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Filing A Saddle


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I just got a new martin Hd-28v. The setup on it is marginal.

It plays in tune, but the action is pretty bad. I am using medium strings on it and it just doesn't play comfortably.

I put some light gauge on there and it feels great, but I have a problem playing with light gauge strings.

So i guess i have to file the saddle down a little bit. But I am not too familiar with what i need to do.

I was planning to file the back/bottom of the saddle down just a little bit. But I don't know how much it will mess up the guitar's intonation. Please advise me as to what I should do. thanks

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lowering the saddle shouldn't change the intonation at all so i wouldn't worry about that. just remove the strings and draw a line with a sharp pencil across the saddle where it enters the bridge. then draw another line exactly parrallel to that one say 1/16th of an inch from the bottom. lay some 120 grit sandpaper on a flat piece of wood or metal and sand to the first line moving the saddle over the sandpaper, not the other way.. try it in the guitar and if you're happy with the string height you're home free..if not draw another line, sand and so on 'til you get it where you want it.

good luck

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  • 2 weeks later...

I'd do pretty much as described, except that you should check the neck relief first, then the nut, and then the saddle height.

The way I adjust the relief is to adjust the rod such that if I hit the B string (it usually has the least tension) hard enough to buzz, it does so equally from the 1st fret up to the 7th fret or so. If it buzzes more easily near the nut you have too little relief and vice versa. However, if the rod doesn't tighten easily with the guitar tuned to pitch, you may not want to mess with it if you aren't experienced with that sort of thing. One thing you really don't want to do is overtighten the rod. In fact, the first thing you should do is loosen it. It may be tightened all the way now.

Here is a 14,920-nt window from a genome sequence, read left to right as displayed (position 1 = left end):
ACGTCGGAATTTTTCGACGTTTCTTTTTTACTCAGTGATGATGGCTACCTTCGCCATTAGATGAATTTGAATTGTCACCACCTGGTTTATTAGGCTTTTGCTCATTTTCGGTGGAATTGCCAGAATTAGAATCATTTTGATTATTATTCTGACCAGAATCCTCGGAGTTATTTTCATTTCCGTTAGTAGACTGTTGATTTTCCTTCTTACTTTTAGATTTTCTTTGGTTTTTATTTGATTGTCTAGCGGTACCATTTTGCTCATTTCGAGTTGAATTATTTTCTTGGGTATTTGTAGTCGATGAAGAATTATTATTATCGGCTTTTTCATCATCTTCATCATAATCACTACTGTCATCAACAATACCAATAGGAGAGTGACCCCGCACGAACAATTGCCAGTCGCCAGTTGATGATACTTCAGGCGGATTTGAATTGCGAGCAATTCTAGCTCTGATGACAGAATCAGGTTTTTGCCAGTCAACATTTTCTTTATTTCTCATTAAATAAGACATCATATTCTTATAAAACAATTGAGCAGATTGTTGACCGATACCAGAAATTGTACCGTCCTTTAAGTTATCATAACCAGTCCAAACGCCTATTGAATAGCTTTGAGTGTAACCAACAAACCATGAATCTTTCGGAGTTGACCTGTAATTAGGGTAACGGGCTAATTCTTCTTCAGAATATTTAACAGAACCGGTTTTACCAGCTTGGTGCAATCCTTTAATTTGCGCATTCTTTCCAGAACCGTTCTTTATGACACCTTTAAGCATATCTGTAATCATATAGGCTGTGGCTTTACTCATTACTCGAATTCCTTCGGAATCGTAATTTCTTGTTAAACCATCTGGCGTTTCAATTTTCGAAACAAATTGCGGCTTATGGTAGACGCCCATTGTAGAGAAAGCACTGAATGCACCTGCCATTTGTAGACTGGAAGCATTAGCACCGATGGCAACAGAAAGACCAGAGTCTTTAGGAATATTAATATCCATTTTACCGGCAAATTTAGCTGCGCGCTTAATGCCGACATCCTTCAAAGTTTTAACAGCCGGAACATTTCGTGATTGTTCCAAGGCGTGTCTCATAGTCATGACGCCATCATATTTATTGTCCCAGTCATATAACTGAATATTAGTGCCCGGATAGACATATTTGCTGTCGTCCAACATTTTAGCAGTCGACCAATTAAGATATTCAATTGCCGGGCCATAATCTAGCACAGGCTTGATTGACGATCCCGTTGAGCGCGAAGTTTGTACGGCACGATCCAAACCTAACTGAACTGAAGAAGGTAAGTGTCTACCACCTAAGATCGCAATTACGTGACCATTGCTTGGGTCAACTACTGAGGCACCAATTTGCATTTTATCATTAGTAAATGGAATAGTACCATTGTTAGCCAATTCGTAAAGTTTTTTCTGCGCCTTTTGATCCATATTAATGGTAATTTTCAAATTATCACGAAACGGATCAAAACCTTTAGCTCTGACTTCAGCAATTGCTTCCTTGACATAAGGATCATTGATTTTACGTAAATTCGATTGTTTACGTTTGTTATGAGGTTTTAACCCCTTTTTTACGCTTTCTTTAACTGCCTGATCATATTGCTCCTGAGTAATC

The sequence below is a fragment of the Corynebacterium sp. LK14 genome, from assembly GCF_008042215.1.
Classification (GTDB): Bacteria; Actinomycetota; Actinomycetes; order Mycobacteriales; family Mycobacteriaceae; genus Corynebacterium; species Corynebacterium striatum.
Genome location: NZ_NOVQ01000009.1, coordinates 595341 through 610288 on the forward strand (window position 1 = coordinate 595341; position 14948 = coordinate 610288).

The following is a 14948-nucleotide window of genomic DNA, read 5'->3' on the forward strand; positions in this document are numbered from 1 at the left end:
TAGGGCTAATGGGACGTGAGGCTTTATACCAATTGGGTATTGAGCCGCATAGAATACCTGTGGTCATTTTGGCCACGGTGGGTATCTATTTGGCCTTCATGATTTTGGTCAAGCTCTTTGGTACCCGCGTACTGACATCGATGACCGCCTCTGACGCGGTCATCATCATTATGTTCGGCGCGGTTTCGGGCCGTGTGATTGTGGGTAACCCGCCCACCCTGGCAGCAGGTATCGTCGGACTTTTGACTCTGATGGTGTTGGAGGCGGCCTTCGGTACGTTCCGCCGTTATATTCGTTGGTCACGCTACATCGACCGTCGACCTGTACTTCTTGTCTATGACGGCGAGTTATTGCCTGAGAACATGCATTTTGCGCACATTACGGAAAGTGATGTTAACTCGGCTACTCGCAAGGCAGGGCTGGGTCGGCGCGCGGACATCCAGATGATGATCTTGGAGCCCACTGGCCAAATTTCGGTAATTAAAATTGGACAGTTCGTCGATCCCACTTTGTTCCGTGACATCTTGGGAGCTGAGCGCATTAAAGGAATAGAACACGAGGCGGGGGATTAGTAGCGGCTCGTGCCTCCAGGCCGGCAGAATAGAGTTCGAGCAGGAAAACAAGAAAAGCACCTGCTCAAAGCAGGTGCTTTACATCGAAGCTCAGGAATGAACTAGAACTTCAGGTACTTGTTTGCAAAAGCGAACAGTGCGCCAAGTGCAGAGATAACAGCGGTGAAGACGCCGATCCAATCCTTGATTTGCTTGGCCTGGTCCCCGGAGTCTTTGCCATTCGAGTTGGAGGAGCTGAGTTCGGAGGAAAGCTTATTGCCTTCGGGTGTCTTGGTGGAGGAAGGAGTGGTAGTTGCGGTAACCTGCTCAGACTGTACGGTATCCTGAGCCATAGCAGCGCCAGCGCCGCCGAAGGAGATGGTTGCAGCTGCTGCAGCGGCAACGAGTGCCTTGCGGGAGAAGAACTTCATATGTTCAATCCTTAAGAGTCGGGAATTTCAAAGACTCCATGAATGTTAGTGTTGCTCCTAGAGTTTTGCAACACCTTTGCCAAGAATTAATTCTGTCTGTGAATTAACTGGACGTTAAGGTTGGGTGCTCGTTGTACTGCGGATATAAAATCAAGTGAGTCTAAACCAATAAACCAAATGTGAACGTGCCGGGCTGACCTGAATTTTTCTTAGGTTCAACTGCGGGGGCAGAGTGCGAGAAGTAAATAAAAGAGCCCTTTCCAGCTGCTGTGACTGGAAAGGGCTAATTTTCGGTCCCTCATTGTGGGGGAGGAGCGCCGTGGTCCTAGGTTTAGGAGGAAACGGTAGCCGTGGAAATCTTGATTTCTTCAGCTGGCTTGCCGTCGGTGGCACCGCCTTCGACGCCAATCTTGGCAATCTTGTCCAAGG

I don't do nut work myself ... it's fiddly (a few thou doesn't make a difference at the saddle but certainly does at the nut) and, frankly, I can get a whole new nut made by a professional for less than what nut slotting files cost. If you're not going to take this step, when you're measuring the action put a capo on the 1st fret and measure at the 13th fret instead of the 12th.

As for the saddle, you didn't specify how high the strings are off the frets. The thing about doing this sort of thing yourself is that it's pretty straighforward to do a lot of it, but the trick is being able to tell what you've got to work with. If you want low action you'll have to have a level fretboard with controlled relief and without uneven frets. It'll also be more sensitive to humidity changes. And you may very well get a change in tone.

BTW ... IMO 1/16" is a bit much to shave off at first. Start with 1/32". That's be lowering the action by 1/64" at the 12th fret, which is quite noticeable. Unlike electrics, it's a lot easier to lower action on an acoustic than to raise it.

One more thing ... when lowering a saddle I freehand it until I'm close to the line and then use a small square to finish sanding. It's fairly easy to stay parallel to the line lengthwise (it's about 3" long but 1/8" or 3/32" wide) but not crossways. It's extremely important the bottom be square and it's not easy to do freehand. I guarantee your tone will suffer if you don't get the bottom flat.

Edited by Hoser Rob
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